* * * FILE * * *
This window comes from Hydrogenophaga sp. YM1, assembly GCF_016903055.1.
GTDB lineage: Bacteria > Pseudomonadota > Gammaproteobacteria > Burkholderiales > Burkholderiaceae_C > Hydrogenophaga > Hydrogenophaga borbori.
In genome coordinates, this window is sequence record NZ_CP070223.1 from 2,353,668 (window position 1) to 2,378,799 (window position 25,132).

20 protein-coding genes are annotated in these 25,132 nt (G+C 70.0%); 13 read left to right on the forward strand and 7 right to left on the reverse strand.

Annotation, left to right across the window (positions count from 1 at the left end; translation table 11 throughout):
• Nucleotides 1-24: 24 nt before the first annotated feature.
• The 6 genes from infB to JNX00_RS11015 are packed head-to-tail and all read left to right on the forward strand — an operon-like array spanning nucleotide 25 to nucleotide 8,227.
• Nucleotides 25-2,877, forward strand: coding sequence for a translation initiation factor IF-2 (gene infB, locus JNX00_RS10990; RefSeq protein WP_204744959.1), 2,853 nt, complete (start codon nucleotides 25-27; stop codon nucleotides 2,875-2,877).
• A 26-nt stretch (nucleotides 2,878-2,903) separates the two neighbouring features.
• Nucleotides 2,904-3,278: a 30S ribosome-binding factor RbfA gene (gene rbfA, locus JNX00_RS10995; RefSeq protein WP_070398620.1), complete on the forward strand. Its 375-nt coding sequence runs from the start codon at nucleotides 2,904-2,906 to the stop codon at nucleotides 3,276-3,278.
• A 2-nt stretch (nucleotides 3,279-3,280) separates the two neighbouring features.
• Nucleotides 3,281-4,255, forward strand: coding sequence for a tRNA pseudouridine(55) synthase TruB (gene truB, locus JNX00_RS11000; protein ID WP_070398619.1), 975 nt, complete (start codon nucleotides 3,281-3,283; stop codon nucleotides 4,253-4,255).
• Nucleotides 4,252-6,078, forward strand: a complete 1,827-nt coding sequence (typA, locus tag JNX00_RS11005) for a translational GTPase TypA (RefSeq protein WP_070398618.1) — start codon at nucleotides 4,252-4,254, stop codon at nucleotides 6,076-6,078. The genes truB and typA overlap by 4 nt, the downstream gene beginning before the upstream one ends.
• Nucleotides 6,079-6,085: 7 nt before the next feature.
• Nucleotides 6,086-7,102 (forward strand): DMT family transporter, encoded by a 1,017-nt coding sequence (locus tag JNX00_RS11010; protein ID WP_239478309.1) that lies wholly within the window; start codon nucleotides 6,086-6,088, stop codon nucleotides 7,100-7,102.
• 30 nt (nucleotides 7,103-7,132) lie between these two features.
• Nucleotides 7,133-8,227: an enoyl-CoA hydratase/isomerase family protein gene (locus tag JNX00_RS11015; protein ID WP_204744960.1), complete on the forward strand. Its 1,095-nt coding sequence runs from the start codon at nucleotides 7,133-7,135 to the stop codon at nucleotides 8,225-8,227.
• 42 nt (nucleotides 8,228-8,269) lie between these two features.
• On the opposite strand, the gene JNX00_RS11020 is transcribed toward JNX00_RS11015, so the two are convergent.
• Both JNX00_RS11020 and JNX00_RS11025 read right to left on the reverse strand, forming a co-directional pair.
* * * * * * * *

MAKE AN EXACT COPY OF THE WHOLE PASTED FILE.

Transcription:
This window comes from Hydrogenophaga sp. YM1, assembly GCF_016903055.1.
GTDB lineage: Bacteria > Pseudomonadota > Gammaproteobacteria > Burkholderiales > Burkholderiaceae_C > Hydrogenophaga > Hydrogenophaga borbori.
In genome coordinates, this window is sequence record NZ_CP070223.1 from 2,353,668 (window position 1) to 2,378,799 (window position 25,132).

20 protein-coding genes are annotated in these 25,132 nt (G+C 70.0%); 13 read left to right on the forward strand and 7 right to left on the reverse strand.

Annotation, left to right across the window (positions count from 1 at the left end; translation table 11 throughout):
• Nucleotides 1-24: 24 nt before the first annotated feature.
• The 6 genes from infB to JNX00_RS11015 are packed head-to-tail and all read left to right on the forward strand — an operon-like array spanning nucleotide 25 to nucleotide 8,227.
• Nucleotides 25-2,877, forward strand: coding sequence for a translation initiation factor IF-2 (gene infB, locus JNX00_RS10990; RefSeq protein WP_204744959.1), 2,853 nt, complete (start codon nucleotides 25-27; stop codon nucleotides 2,875-2,877).
• A 26-nt stretch (nucleotides 2,878-2,903) separates the two neighbouring features.
• Nucleotides 2,904-3,278: a 30S ribosome-binding factor RbfA gene (gene rbfA, locus JNX00_RS10995; RefSeq protein WP_070398620.1), complete on the forward strand. Its 375-nt coding sequence runs from the start codon at nucleotides 2,904-2,906 to the stop codon at nucleotides 3,276-3,278.
• A 2-nt stretch (nucleotides 3,279-3,280) separates the two neighbouring features.
• Nucleotides 3,281-4,255, forward strand: coding sequence for a tRNA pseudouridine(55) synthase TruB (gene truB, locus JNX00_RS11000; protein ID WP_070398619.1), 975 nt, complete (start codon nucleotides 3,281-3,283; stop codon nucleotides 4,253-4,255).
• Nucleotides 4,252-6,078, forward strand: a complete 1,827-nt coding sequence (typA, locus tag JNX00_RS11005) for a translational GTPase TypA (RefSeq protein WP_070398618.1) — start codon at nucleotides 4,252-4,254, stop codon at nucleotides 6,076-6,078. The genes truB and typA overlap by 4 nt, the downstream gene beginning before the upstream one ends.
• Nucleotides 6,079-6,085: 7 nt before the next feature.
• Nucleotides 6,086-7,102 (forward strand): DMT family transporter, encoded by a 1,017-nt coding sequence (locus tag JNX00_RS11010; protein ID WP_239478309.1) that lies wholly within the window; start codon nucleotides 6,086-6,088, stop codon nucleotides 7,100-7,102.
• 30 nt (nucleotides 7,103-7,132) lie between these two features.
• Nucleotides 7,133-8,227: an enoyl-CoA hydratase/isomerase family protein gene (locus tag JNX00_RS11015; protein ID WP_204744960.1), complete on the forward strand. Its 1,095-nt coding sequence runs from the start codon at nucleotides 7,133-7,135 to the stop codon at nucleotides 8,225-8,227.
• 42 nt (nucleotides 8,228-8,269) lie between these two features.
• On the opposite strand, the gene JNX00_RS11020 is transcribed toward JNX00_RS11015, so the two are convergent.
• Both JNX00_RS11020 and JNX00_RS11025 read right to left on the reverse strand, forming a co-directional pair.